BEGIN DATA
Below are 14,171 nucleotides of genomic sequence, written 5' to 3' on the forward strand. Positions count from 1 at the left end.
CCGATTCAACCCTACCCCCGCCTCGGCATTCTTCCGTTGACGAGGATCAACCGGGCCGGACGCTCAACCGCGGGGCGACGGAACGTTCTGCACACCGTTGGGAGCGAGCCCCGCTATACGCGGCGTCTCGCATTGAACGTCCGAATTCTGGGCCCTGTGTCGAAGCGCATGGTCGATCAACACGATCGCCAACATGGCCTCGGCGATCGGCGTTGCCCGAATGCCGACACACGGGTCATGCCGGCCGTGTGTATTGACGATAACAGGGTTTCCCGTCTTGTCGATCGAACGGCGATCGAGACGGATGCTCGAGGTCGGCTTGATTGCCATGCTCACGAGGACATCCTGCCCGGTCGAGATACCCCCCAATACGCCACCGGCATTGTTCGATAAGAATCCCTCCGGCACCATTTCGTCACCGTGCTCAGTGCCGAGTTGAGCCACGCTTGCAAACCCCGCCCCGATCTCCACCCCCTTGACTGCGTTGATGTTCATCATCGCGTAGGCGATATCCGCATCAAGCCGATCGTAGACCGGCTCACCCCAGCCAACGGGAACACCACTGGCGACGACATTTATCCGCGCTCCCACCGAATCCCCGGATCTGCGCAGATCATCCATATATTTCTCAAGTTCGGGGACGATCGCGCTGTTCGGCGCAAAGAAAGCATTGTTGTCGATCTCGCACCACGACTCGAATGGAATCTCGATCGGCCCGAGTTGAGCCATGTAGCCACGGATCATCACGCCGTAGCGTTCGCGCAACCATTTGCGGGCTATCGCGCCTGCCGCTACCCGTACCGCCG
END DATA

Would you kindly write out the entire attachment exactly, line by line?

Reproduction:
Below are 14,171 nucleotides of genomic sequence, written 5' to 3' on the forward strand. Positions count from 1 at the left end.
CCGATTCAACCCTACCCCCGCCTCGGCATTCTTCCGTTGACGAGGATCAACCGGGCCGGACGCTCAACCGCGGGGCGACGGAACGTTCTGCACACCGTTGGGAGCGAGCCCCGCTATACGCGGCGTCTCGCATTGAACGTCCGAATTCTGGGCCCTGTGTCGAAGCGCATGGTCGATCAACACGATCGCCAACATGGCCTCGGCGATCGGCGTTGCCCGAATGCCGACACACGGGTCATGCCGGCCGTGTGTATTGACGATAACAGGGTTTCCCGTCTTGTCGATCGAACGGCGATCGAGACGGATGCTCGAGGTCGGCTTGATTGCCATGCTCACGAGGACATCCTGCCCGGTCGAGATACCCCCCAATACGCCACCGGCATTGTTCGATAAGAATCCCTCCGGCACCATTTCGTCACCGTGCTCAGTGCCGAGTTGAGCCACGCTTGCAAACCCCGCCCCGATCTCCACCCCCTTGACTGCGTTGATGTTCATCATCGCGTAGGCGATATCCGCATCAAGCCGATCGTAGACCGGCTCACCCCAGCCAACGGGAACACCACTGGCGACGACATTTATCCGCGCTCCCACCGAATCCCCGGATCTGCGCAGATCATCCATATATTTCTCAAGTTCGGGGACGATCGCGCTGTTCGGCGCAAAGAAAGCATTGTTGTCGATCTCGCACCACGACTCGAATGGAATCTCGATCGGCCCGAGTTGAGCCATGTAGCCACGGATCATCACGCCGTAGCGTTCGCGCAACCATTTGCGGGCTATCGCGCCTGCCGCTACCCGTACCGCCG